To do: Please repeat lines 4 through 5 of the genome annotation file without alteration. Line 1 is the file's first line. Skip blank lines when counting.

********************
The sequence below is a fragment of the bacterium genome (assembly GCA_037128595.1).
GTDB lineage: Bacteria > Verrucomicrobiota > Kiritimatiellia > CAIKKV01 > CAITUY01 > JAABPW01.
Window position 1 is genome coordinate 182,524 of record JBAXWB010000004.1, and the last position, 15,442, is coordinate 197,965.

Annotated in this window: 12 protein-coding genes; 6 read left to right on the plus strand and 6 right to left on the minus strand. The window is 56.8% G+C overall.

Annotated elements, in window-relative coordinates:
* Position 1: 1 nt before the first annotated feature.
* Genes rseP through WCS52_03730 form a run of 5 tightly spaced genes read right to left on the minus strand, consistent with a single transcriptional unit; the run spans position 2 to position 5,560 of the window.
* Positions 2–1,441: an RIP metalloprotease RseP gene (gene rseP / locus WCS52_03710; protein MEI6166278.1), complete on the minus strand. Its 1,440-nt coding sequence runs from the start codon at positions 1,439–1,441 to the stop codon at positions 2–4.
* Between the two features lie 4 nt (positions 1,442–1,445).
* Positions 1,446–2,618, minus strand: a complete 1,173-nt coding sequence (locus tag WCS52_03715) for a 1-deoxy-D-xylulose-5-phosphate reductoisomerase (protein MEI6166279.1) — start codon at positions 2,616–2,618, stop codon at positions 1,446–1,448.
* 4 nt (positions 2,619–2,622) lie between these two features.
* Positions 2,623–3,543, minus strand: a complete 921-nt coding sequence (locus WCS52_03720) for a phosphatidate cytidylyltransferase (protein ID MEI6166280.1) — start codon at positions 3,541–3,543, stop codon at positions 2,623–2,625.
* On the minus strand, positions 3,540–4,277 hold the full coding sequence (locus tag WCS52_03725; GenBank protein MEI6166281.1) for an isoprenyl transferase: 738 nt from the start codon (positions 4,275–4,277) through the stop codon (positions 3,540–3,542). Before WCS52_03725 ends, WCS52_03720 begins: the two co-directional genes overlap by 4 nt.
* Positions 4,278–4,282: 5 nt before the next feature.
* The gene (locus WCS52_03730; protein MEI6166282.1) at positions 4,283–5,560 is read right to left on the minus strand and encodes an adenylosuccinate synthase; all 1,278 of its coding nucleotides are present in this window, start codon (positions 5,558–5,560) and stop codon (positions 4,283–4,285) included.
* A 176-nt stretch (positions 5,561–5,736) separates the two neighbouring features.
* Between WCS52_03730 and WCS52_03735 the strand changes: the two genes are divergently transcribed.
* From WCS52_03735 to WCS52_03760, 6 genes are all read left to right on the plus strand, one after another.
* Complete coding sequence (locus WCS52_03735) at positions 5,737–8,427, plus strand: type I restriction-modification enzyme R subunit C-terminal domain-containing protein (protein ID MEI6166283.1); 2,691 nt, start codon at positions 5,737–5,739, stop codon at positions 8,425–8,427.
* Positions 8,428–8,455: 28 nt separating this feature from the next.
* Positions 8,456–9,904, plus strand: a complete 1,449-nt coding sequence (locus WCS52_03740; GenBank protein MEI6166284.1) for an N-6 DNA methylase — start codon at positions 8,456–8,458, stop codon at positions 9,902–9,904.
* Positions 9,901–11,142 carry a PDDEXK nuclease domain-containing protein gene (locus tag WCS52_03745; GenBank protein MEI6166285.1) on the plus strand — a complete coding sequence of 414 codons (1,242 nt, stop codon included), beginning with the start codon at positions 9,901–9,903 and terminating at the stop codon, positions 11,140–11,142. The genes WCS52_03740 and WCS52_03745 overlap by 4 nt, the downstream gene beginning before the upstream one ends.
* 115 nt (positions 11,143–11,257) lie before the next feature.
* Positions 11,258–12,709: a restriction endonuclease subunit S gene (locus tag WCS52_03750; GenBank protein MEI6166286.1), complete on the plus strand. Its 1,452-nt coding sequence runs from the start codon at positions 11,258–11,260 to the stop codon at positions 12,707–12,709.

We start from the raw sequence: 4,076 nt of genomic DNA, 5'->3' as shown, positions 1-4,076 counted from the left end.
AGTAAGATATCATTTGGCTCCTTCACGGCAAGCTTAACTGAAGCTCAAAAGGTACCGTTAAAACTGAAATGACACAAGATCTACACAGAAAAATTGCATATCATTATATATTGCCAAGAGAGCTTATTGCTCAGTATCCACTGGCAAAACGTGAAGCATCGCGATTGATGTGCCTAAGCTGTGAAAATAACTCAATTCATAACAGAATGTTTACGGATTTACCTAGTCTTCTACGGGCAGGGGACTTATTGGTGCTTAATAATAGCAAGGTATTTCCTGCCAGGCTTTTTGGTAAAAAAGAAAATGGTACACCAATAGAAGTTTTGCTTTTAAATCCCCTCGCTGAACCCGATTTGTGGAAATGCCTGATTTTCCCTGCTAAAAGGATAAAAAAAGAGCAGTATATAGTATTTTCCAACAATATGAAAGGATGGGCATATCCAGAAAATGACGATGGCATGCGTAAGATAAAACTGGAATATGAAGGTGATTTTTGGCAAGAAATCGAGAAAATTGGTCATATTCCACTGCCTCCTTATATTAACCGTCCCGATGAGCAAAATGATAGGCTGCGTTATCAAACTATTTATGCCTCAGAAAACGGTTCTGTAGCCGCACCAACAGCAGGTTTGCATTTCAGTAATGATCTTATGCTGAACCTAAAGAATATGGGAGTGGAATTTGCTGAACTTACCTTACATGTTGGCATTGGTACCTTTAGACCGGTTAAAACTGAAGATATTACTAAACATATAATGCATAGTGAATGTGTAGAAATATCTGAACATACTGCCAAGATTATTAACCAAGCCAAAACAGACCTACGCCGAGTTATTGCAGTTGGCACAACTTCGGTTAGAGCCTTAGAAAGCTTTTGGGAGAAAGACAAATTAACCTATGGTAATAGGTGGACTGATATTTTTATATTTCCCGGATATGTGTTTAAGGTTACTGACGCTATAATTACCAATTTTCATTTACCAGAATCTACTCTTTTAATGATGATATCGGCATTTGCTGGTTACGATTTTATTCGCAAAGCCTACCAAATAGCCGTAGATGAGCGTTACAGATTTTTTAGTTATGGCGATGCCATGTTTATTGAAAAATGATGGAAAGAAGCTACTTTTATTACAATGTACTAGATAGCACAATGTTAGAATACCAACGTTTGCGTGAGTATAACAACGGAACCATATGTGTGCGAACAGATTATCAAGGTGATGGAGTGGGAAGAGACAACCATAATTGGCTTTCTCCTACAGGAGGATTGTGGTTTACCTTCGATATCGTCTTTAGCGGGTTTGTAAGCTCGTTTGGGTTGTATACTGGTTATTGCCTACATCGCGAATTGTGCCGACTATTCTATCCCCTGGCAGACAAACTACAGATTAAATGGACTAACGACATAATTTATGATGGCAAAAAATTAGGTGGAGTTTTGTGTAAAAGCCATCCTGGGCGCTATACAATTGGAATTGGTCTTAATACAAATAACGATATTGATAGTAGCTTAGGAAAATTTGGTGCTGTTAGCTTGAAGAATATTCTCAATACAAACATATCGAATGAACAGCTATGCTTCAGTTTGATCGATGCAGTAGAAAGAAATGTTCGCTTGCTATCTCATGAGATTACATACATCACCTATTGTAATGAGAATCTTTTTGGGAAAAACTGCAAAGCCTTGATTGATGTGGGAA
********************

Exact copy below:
Annotated in this window: 12 protein-coding genes; 6 read left to right on the plus strand and 6 right to left on the minus strand. The window is 56.8% G+C overall.

Annotated elements, in window-relative coordinates: